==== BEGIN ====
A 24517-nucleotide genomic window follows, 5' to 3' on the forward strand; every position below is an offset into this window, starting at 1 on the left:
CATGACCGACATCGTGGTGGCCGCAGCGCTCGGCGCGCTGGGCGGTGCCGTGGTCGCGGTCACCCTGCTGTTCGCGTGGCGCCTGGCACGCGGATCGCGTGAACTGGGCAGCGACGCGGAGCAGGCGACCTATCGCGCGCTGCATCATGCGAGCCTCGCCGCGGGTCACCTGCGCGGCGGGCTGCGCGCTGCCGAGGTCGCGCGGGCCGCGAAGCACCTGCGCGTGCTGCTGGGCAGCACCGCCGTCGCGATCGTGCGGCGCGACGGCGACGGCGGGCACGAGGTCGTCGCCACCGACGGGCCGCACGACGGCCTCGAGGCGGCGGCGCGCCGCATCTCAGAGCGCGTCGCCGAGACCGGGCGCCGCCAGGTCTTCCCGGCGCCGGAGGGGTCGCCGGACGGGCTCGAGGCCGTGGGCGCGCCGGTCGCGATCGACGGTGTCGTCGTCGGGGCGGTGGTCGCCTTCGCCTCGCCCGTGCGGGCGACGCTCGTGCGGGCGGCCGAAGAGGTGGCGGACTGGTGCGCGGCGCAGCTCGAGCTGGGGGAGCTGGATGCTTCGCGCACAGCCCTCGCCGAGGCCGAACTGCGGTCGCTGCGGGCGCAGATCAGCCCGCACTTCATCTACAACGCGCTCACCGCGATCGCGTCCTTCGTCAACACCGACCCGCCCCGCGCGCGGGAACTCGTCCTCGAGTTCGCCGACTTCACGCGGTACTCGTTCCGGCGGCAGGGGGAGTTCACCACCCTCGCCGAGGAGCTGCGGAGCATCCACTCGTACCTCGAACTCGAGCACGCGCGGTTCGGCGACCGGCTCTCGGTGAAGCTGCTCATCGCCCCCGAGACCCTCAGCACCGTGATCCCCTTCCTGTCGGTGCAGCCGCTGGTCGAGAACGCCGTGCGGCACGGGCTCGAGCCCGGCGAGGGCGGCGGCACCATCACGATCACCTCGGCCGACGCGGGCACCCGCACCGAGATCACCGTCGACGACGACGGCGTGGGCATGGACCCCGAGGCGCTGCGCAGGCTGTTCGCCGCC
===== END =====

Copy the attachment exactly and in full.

A 24517-nucleotide genomic window follows, 5' to 3' on the forward strand; every position below is an offset into this window, starting at 1 on the left:
CATGACCGACATCGTGGTGGCCGCAGCGCTCGGCGCGCTGGGCGGTGCCGTGGTCGCGGTCACCCTGCTGTTCGCGTGGCGCCTGGCACGCGGATCGCGTGAACTGGGCAGCGACGCGGAGCAGGCGACCTATCGCGCGCTGCATCATGCGAGCCTCGCCGCGGGTCACCTGCGCGGCGGGCTGCGCGCTGCCGAGGTCGCGCGGGCCGCGAAGCACCTGCGCGTGCTGCTGGGCAGCACCGCCGTCGCGATCGTGCGGCGCGACGGCGACGGCGGGCACGAGGTCGTCGCCACCGACGGGCCGCACGACGGCCTCGAGGCGGCGGCGCGCCGCATCTCAGAGCGCGTCGCCGAGACCGGGCGCCGCCAGGTCTTCCCGGCGCCGGAGGGGTCGCCGGACGGGCTCGAGGCCGTGGGCGCGCCGGTCGCGATCGACGGTGTCGTCGTCGGGGCGGTGGTCGCCTTCGCCTCGCCCGTGCGGGCGACGCTCGTGCGGGCGGCCGAAGAGGTGGCGGACTGGTGCGCGGCGCAGCTCGAGCTGGGGGAGCTGGATGCTTCGCGCACAGCCCTCGCCGAGGCCGAACTGCGGTCGCTGCGGGCGCAGATCAGCCCGCACTTCATCTACAACGCGCTCACCGCGATCGCGTCCTTCGTCAACACCGACCCGCCCCGCGCGCGGGAACTCGTCCTCGAGTTCGCCGACTTCACGCGGTACTCGTTCCGGCGGCAGGGGGAGTTCACCACCCTCGCCGAGGAGCTGCGGAGCATCCACTCGTACCTCGAACTCGAGCACGCGCGGTTCGGCGACCGGCTCTCGGTGAAGCTGCTCATCGCCCCCGAGACCCTCAGCACCGTGATCCCCTTCCTGTCGGTGCAGCCGCTGGTCGAGAACGCCGTGCGGCACGGGCTCGAGCCCGGCGAGGGCGGCGGCACCATCACGATCACCTCGGCCGACGCGGGCACCCGCACCGAGATCACCGTCGACGACGACGGCGTGGGCATGGACCCCGAGGCGCTGCGCAGGCTGTTCGCCGCC